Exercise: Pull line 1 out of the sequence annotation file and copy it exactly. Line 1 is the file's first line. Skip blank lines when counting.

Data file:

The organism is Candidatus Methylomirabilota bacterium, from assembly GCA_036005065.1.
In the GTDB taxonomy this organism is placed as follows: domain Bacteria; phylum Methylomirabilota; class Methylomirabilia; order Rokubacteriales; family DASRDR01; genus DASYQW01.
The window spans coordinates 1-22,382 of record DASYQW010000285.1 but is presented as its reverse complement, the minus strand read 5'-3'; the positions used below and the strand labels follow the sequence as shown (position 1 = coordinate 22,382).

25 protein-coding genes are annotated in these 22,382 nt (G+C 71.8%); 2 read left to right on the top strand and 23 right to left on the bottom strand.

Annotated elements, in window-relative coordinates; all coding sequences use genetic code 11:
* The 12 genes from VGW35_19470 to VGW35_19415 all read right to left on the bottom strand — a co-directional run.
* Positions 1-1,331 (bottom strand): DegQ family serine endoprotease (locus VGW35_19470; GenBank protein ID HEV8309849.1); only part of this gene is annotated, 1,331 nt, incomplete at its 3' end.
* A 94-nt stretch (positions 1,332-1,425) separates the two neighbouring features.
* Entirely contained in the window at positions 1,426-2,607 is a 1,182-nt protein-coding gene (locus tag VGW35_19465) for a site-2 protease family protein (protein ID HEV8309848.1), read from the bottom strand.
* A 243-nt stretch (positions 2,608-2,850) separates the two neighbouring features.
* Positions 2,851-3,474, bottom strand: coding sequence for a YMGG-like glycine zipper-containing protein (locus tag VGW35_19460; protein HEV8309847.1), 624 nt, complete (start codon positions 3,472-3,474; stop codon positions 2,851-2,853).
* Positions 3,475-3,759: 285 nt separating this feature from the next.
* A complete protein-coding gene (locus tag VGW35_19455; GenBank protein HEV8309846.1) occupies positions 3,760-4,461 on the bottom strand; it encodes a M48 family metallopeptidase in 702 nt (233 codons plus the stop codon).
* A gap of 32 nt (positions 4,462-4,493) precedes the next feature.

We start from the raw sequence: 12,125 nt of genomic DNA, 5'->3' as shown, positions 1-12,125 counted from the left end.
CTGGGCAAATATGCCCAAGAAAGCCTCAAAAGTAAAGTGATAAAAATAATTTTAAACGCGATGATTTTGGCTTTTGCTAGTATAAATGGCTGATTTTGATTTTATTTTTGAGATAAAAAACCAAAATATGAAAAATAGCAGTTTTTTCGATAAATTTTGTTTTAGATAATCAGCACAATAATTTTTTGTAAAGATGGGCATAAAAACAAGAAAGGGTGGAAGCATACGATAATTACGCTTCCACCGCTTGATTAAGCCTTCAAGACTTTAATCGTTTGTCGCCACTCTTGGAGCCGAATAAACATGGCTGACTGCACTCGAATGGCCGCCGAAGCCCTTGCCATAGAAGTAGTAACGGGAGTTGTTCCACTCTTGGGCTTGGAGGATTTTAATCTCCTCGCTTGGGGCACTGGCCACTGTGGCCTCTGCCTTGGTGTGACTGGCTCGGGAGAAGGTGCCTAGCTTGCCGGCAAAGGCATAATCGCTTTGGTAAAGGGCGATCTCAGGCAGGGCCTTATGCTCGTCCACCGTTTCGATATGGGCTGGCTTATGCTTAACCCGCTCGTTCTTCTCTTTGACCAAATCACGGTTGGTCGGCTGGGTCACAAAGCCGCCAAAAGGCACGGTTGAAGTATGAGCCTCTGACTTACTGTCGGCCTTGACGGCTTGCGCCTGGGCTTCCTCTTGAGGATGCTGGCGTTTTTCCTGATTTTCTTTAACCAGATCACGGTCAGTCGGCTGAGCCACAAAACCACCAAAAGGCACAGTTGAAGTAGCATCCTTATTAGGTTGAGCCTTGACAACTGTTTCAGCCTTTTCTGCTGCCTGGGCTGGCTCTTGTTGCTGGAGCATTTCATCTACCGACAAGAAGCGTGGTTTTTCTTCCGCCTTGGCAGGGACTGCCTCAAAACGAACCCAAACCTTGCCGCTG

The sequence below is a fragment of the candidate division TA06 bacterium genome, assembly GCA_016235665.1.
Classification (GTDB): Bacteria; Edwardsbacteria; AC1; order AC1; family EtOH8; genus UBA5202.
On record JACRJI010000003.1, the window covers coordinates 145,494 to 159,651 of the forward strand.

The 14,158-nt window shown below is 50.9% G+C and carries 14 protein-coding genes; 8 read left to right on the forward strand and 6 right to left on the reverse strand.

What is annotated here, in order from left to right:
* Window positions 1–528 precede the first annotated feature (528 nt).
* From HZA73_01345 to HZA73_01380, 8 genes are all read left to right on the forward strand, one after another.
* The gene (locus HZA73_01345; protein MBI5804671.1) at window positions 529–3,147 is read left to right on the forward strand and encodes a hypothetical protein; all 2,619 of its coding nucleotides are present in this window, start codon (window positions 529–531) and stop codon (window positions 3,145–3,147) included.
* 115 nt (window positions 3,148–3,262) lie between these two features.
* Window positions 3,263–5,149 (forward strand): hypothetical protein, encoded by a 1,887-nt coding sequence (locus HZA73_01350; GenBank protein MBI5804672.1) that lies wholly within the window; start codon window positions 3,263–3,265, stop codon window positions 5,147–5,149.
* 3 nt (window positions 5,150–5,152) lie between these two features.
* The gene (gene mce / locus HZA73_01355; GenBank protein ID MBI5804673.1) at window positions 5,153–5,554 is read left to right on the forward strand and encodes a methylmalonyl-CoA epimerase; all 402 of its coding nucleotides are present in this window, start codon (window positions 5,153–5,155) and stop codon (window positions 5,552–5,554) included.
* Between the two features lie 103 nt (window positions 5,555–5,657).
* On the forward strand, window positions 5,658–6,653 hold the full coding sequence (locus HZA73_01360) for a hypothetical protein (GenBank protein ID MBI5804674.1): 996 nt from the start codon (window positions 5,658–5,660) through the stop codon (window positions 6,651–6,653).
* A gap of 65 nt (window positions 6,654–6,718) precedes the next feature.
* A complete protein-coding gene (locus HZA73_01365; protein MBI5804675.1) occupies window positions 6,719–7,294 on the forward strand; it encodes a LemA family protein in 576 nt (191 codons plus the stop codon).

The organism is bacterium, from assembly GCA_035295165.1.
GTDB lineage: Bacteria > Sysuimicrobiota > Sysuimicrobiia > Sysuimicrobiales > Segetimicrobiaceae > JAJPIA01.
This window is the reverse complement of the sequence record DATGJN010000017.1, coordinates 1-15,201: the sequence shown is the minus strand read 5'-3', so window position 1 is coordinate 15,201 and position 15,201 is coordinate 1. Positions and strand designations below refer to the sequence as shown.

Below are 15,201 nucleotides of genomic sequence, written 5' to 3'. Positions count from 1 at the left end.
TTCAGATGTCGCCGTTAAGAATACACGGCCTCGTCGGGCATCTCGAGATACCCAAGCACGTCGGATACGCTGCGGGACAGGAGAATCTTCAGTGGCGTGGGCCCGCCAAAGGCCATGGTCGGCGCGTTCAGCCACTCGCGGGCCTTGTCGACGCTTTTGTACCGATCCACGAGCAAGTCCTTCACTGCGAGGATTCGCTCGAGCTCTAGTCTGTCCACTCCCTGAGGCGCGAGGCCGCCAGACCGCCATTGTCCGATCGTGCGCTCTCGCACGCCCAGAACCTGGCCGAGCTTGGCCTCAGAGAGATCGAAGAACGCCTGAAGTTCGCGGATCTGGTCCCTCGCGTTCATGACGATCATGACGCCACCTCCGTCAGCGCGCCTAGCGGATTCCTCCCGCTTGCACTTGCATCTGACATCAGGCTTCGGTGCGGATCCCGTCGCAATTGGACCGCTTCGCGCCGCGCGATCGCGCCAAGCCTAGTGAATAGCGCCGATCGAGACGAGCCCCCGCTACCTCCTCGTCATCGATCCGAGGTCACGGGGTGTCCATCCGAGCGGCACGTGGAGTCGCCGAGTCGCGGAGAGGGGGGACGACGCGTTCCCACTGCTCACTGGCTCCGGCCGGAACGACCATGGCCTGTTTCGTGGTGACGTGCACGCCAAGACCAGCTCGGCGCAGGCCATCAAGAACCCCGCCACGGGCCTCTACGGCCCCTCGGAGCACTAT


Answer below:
The organism is Candidatus Methylomirabilota bacterium, from assembly GCA_036005065.1.